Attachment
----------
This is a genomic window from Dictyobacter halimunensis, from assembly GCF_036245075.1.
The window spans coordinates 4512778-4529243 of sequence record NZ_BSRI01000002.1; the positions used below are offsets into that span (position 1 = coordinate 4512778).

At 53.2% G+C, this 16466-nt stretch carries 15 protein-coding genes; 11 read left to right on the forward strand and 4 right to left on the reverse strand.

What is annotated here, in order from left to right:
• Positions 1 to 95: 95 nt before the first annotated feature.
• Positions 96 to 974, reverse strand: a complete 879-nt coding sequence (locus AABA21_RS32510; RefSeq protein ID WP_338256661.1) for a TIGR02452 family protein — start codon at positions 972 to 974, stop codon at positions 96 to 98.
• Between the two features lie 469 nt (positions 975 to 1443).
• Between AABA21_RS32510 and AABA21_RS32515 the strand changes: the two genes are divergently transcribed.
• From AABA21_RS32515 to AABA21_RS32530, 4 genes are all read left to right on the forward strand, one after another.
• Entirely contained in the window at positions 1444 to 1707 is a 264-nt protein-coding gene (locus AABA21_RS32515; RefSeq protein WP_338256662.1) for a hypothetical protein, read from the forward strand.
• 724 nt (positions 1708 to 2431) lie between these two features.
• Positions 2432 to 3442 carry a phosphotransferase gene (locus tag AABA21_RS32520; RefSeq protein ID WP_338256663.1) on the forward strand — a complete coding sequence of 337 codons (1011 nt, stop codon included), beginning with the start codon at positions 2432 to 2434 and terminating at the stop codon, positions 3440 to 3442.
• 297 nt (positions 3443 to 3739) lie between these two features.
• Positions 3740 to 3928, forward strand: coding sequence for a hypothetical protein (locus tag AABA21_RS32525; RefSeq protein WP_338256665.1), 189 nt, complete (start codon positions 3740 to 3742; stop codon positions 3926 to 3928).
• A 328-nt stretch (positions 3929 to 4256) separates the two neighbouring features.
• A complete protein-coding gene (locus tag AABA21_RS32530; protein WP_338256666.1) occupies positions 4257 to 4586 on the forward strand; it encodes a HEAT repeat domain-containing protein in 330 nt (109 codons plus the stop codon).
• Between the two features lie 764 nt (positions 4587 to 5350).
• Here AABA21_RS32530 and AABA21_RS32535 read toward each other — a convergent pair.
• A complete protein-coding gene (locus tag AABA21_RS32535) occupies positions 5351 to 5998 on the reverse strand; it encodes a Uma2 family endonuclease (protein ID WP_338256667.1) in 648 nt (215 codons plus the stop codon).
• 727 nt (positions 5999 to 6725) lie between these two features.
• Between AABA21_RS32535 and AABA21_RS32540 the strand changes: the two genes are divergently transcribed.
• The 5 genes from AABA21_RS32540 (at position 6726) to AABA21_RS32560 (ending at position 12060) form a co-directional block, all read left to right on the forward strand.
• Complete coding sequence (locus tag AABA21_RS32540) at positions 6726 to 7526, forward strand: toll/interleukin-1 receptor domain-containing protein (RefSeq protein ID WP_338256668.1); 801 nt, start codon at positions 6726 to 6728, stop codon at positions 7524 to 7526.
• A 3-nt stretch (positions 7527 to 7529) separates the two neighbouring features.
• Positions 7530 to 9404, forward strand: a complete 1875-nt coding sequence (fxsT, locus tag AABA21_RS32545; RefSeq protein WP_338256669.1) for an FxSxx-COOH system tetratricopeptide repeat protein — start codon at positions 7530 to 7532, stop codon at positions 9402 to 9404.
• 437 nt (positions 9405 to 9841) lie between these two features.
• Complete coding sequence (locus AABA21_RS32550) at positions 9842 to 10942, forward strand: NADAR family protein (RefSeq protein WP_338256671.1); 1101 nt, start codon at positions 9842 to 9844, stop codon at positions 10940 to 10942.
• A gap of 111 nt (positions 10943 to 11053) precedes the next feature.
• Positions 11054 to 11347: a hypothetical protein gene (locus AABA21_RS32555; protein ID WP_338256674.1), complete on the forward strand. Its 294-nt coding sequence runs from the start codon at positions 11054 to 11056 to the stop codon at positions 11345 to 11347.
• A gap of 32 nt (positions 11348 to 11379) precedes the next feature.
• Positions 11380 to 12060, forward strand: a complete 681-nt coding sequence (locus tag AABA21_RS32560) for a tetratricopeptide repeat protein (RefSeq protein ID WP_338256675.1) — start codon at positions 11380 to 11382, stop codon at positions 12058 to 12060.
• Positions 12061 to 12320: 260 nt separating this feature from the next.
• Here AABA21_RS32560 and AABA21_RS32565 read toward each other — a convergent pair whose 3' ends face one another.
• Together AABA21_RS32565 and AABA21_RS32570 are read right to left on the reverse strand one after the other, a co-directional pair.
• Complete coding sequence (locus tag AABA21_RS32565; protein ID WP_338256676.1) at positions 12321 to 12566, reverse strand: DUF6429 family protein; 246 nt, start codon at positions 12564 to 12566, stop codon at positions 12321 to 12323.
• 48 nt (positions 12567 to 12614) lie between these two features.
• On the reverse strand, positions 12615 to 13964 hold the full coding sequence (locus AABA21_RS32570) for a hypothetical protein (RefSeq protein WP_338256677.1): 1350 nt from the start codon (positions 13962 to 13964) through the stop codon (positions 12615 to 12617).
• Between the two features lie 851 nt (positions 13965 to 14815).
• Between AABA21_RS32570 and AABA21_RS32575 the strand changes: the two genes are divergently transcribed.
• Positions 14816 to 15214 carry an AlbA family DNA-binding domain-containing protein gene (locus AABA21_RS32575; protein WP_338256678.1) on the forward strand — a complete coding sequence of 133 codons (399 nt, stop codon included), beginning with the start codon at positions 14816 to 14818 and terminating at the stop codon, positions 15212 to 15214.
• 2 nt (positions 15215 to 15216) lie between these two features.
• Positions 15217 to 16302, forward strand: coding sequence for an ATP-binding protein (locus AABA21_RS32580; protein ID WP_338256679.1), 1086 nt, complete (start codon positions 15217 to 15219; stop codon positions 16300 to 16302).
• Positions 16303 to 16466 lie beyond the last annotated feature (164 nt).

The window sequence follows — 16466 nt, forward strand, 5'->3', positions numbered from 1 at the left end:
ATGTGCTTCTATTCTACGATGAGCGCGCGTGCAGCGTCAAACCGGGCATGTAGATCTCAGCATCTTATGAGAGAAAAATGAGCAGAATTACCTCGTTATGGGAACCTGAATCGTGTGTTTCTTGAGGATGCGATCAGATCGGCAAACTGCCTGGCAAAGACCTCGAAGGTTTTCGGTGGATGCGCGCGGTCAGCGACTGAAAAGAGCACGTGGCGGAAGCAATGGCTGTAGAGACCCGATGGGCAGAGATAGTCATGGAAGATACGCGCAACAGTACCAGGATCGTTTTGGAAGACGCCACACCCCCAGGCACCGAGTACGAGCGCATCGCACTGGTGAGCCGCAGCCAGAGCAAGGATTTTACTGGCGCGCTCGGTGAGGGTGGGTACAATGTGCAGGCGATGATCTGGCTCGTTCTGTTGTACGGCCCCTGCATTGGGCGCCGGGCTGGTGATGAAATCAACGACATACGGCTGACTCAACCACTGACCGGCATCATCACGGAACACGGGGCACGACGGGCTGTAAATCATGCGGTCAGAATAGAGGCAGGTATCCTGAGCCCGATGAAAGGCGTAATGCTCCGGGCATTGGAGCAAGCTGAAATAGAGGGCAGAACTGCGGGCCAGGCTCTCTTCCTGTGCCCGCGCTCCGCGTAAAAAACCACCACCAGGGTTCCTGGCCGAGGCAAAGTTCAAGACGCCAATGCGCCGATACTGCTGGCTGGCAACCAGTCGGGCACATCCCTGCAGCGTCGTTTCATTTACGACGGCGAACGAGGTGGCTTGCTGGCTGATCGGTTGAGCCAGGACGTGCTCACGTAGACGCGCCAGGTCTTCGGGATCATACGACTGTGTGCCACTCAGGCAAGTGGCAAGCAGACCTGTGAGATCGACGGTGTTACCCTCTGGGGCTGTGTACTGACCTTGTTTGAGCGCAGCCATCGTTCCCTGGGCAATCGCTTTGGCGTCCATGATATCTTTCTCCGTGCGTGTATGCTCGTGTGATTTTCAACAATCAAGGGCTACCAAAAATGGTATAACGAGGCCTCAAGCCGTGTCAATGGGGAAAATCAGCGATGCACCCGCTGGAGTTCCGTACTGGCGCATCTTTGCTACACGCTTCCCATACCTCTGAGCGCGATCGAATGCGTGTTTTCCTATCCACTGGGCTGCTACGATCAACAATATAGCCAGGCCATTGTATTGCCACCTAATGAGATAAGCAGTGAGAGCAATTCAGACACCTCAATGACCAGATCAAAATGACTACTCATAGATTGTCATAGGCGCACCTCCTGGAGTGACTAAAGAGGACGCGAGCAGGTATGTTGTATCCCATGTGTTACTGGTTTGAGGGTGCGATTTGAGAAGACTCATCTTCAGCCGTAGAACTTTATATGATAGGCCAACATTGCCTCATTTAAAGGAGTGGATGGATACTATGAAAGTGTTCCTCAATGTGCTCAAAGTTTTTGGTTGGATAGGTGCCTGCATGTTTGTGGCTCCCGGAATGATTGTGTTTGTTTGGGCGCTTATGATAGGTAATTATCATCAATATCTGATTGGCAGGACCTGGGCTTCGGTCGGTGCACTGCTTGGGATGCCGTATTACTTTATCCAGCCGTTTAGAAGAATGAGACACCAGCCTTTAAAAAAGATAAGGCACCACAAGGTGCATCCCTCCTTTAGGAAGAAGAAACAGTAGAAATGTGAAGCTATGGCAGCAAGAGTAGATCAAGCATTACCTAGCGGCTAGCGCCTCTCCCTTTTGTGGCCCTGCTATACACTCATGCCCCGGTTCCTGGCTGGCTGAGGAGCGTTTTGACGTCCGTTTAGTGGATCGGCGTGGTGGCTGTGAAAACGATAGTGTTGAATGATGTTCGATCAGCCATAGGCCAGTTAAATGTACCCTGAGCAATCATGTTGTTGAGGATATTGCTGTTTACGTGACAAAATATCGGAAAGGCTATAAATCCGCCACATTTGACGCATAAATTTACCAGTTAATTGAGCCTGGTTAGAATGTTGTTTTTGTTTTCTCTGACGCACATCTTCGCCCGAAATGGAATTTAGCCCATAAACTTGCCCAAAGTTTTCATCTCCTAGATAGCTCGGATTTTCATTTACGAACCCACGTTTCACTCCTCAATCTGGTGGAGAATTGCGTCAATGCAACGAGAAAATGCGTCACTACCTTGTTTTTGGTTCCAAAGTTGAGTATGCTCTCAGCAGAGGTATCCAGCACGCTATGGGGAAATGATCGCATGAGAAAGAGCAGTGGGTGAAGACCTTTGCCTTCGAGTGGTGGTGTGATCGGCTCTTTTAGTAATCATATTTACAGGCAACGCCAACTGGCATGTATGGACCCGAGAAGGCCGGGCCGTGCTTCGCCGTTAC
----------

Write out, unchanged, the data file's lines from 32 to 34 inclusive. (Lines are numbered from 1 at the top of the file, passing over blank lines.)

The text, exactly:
• Positions 12061 to 12320: 260 nt separating this feature from the next.
• Here AABA21_RS32560 and AABA21_RS32565 read toward each other — a convergent pair whose 3' ends face one another.
• Together AABA21_RS32565 and AABA21_RS32570 are read right to left on the reverse strand one after the other, a co-directional pair.